Snack stops en route:
Where to snap a selfie: If you’re lucky enough to catch the Canola in full bloom, be sure to pull over and take a photo in the sea of bright yellow. Otherwise, smile and wave with the friendly donkeys at Dassiesfontein.
Other places of interest: Before heading out to the nature reserve, spend some time exploring the pretty little town of Heidelberg. If you have time and want to catch a glimpse of the Atlantic Ocean, take the turn-off to Witsand just outside Swellendam and experience the legendary Malgas Pontoon over the Breede River.
It’s time to leave the cool climes of the forest for the wide open skies and semi-arid plains of the Little Karoo. From Grootvadersbosch, you’ll find your way back to the N2 for a short while, before leaving it again about 30km later through the town of Riversdale and over the Langeberg Mountains via the Garcia Pass. The pass will deposit you on the famed R62, taking you through Ladismith and Calitzdorp, followed by your final destination - Oudtshoorn.
Activities in your destination: Oudtshoorn has two main claims to fame – its illustrious ostrich farms and the Cango Caves. While you may be forgiven for skipping out on all big bird-related activities, the caves are an undoubted and absolute must-visit. You have a choice between joining the Heritage Tour, which takes you into all the main chambers – each splendid in their own right – or the Adventure Tour, which leads you deeper into the cave system. The latter is definitely NOT suitable for anyone who suffers from claustrophobia!
Accommodation: Being the capital of the Little Karoo, Oudtshoorn has accommodation offerings aplenty. However, if you’re looking for something really special, you can’t go wrong with De Zeekoe Guest Farm, which offers daily tours to the nearby Meerkat colony.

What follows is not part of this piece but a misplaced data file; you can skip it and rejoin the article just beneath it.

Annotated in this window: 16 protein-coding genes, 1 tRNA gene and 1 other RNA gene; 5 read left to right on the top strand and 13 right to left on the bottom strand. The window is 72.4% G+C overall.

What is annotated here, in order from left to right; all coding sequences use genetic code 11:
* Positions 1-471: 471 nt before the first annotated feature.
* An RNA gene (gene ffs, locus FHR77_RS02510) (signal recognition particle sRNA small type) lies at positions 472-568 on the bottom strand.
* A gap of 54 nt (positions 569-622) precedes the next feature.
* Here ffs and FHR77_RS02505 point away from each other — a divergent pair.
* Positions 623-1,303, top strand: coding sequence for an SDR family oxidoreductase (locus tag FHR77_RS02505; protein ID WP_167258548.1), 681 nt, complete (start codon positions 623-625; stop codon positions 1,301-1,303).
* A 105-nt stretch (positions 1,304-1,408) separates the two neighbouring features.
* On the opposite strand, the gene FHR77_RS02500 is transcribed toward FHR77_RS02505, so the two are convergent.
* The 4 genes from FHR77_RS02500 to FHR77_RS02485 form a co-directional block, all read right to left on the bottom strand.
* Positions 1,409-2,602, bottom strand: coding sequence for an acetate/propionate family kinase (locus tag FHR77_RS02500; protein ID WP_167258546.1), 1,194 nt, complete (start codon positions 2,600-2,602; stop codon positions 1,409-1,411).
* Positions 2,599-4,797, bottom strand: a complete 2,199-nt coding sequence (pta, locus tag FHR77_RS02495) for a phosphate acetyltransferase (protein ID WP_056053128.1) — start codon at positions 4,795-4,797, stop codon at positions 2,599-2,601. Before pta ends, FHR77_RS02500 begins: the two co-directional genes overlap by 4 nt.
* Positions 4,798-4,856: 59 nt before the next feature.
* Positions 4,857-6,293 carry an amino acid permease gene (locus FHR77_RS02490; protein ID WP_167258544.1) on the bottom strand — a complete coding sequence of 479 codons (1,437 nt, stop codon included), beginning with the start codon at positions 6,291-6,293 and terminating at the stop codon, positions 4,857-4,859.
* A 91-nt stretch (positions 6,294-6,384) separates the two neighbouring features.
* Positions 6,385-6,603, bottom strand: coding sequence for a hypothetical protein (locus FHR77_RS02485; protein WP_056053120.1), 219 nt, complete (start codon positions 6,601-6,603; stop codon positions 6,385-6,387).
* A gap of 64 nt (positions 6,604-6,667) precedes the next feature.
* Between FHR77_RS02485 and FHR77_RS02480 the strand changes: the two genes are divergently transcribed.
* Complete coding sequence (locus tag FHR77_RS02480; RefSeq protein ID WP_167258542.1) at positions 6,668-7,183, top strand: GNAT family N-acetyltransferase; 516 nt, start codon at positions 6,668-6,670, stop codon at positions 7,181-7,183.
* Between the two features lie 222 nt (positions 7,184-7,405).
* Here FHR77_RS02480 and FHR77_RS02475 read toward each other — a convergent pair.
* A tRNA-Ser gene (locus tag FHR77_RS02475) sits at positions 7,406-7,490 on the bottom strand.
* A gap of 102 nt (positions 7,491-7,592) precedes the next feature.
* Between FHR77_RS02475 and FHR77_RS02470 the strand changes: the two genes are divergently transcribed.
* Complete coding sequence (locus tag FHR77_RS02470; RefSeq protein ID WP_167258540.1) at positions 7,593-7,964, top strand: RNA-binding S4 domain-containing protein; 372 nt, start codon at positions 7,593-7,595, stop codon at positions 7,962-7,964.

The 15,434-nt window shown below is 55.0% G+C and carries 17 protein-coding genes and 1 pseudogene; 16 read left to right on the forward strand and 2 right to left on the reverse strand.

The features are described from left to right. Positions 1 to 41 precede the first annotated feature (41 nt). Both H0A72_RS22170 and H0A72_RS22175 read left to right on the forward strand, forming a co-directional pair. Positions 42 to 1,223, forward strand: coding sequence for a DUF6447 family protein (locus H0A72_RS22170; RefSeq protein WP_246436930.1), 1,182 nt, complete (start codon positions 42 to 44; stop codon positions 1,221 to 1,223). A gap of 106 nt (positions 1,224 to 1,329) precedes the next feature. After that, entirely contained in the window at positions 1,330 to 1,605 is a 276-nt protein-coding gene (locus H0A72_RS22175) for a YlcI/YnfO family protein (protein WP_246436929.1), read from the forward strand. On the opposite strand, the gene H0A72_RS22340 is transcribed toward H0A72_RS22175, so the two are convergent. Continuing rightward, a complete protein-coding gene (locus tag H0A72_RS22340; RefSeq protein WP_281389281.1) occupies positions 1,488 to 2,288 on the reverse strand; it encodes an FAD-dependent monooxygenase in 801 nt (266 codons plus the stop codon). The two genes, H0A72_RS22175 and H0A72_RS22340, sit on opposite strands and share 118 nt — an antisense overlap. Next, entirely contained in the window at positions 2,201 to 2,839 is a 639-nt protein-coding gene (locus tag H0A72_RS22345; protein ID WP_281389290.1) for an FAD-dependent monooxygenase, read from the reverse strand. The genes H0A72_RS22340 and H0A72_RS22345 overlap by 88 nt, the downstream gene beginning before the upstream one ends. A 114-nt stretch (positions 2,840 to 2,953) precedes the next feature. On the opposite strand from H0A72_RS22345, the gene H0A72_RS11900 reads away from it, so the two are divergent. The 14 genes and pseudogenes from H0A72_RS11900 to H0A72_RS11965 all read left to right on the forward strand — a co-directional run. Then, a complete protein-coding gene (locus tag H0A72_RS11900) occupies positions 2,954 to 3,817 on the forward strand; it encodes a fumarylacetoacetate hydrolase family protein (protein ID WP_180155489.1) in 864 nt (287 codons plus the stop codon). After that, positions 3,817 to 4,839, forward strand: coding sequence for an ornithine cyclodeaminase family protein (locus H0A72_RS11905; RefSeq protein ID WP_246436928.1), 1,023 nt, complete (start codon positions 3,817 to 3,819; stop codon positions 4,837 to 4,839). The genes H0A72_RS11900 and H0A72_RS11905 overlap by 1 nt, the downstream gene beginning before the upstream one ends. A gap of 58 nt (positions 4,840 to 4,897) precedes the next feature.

Snack stops en route: R62 is really awash with delightful farm stalls, coffee shops and restaurants. Here are just a few to try:
Where to snap a selfie: Among the stalactites and stalagmites of the Cango Caves.
Other places of interest: If you enjoy a good dessert wine, you should definitely stop off in Calitzdorp for a tasting (or just an opportunity to stock up) at one of the town’s many cellars.
Almost at the halfway mark, your journey will now swing from farmlands, forests and Karoo plains, all the way to the Indian Ocean!
From Oudtshoorn, you’ll take the picturesque Outeniqua Pass to connect with the N2 again just beyond George, with your final destination being the Garden Route National Park’s Ebb and Flow rest camp in Wilderness.
Activities in your destination: Located on the banks of the Touw River, Wilderness is a great spot for canoe-based exploration or scenic water-side hikes. Then, of course, there is the beach – vast and almost entirely untouched – which is great for long walks, fishing and wild swims. Finally, treat yourself to a delicious meal at one of the town’s many restaurants and cafes.